If you’re like a growing percentage of Americans of all ages, you struggle with obesity. Approximately one third of American adults can be described by this term, which denotes those with a BMI (Body Mass Index) over 30. The equation for figuring out BMI takes into consideration variables such as gender, age, height, and weight, and can be fairly accurate predictors of health dilemmas of all shapes and sizes. In addition to the well-known conditions such as heart disease, strokes, and cancer, obesity also affects the circulatory system and increases a person’s difficulty in recovering from surgery. For those two reasons, people who are considered obese should lose some weight before having orthopedic surgery.
The most common orthopedic surgery may well be knee-replacement surgery. As you might imagine, any weight placed on the joint traumatized by surgery causes pain, at first, and each added pound adds to the discomfort. In order to compensate for this disadvantage, overweight patients often shift weight to their “good side.” The resulting imbalance in posture can lead to over-stressing the “good knee” as well as stalling the full recovery of the surgically replaced joint.
In addition to the issues directly related to joint health, obese patients often struggle with recovery due to their tendency toward the sedentary lifestyle that’s especially common for the morbidly obese, meaning those with BMIs over 35. Such a lifestyle can translate into muscular weakness and related pain. Strong muscles, by contrast, promote dispersion of forces on the joints, in turn leading to a faster and less painful healing process.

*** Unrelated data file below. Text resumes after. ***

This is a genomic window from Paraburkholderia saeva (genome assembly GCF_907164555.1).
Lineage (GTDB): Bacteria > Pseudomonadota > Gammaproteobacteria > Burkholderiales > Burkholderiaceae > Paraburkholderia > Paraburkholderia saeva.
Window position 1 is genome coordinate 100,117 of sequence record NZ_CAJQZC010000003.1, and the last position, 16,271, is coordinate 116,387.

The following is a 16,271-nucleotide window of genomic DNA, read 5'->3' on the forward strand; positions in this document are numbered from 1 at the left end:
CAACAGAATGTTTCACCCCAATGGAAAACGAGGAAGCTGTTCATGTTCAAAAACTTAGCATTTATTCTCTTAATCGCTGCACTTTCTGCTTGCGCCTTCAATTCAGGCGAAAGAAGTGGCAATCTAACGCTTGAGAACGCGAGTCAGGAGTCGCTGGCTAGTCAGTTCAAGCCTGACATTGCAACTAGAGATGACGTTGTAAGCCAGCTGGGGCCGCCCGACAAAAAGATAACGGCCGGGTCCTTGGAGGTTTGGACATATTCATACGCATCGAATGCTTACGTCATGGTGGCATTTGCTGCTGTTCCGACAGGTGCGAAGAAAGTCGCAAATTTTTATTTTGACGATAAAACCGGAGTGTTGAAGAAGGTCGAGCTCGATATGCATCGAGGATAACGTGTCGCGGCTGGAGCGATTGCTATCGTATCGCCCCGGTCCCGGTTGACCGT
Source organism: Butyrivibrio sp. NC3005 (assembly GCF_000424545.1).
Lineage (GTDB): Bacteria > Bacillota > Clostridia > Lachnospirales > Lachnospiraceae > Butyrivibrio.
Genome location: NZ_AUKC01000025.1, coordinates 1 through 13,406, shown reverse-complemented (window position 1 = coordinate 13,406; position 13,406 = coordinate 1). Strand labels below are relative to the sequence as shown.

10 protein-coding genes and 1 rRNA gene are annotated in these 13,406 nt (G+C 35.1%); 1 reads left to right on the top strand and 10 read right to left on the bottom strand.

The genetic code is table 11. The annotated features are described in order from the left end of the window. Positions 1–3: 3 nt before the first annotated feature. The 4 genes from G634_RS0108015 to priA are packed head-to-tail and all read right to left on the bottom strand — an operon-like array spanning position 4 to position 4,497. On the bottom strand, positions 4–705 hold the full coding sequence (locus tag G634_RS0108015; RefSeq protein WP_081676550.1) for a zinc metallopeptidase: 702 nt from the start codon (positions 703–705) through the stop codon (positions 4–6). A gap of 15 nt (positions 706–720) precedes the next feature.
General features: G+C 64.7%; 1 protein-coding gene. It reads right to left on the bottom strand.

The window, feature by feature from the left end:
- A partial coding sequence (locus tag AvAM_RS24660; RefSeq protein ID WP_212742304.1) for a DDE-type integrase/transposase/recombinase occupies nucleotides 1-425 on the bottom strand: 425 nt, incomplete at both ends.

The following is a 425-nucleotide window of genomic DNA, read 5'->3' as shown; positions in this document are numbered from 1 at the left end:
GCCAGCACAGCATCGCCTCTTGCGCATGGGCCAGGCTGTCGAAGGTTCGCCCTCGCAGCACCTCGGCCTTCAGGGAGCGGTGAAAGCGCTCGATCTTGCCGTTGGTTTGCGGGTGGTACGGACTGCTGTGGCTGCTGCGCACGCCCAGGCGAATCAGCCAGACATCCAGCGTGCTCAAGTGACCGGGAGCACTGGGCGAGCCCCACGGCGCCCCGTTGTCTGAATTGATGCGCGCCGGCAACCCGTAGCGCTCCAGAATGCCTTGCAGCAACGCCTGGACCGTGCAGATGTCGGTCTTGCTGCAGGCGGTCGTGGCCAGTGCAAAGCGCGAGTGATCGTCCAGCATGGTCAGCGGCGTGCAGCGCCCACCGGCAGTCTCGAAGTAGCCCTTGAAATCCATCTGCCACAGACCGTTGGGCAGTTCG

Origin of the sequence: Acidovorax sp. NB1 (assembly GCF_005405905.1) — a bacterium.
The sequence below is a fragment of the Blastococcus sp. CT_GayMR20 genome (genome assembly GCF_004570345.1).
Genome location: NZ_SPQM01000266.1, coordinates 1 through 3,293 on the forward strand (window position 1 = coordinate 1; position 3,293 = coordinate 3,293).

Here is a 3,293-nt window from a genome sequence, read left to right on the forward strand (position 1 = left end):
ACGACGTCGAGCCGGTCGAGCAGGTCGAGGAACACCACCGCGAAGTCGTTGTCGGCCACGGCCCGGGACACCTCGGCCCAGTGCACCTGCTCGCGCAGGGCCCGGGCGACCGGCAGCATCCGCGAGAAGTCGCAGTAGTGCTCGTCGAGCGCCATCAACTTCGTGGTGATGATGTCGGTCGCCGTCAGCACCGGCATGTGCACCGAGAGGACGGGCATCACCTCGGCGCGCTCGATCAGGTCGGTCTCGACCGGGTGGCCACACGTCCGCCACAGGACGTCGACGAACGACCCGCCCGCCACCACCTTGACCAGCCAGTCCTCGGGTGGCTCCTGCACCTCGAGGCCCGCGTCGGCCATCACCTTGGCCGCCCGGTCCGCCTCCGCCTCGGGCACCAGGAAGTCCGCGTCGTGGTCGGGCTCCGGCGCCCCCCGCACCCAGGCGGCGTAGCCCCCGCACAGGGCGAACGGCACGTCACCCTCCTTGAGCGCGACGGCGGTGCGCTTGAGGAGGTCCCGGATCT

Those considered morbidly obese may also suffer from poor joint positioning, caused by fatty tissue. When hips and feet begin to point outward, rather than straight ahead, rehabilitation and ideal functionality will be slowed or compromised.
Obese individuals have a tendency toward circulatory problems, particularly in their extremities. Obviously, knee-replacement surgery takes place on one of those extremities. Because circulatory problems negatively affect the body’s ability to heal itself, an obese person will face a longer recovery period simply based on slowed healing due to poor circulation.
Any orthopedic surgeon who is truly concerned about the patient will discuss the potential for obesity-related complications before surgery is scheduled. Some might even refuse to perform surgery on obese patients before a certain amount of weight has been lost. After the excess weight is lost, often the joint pain has been lessened anyway, eliminating the need for surgery, in the first place.
For those who are experiencing joint pain and are overweight, the greatest benefits can be seen through shedding those extra pounds. With medically directed diet and exercise, the need for surgery can be delayed or even avoided entirely.
PhysioDC of Washington, D.C.
Daniel Baumstark and his professional team of physical therapists operate a boutique physical therapy office in downtown Washington, D.C. From athletes to government officials, and from ballerinas to corporate executives, PhysioDC helps people recover, strengthen and return to healthy living. Visit their website at www.PhysioDC.com or call them at 202-223-8500.
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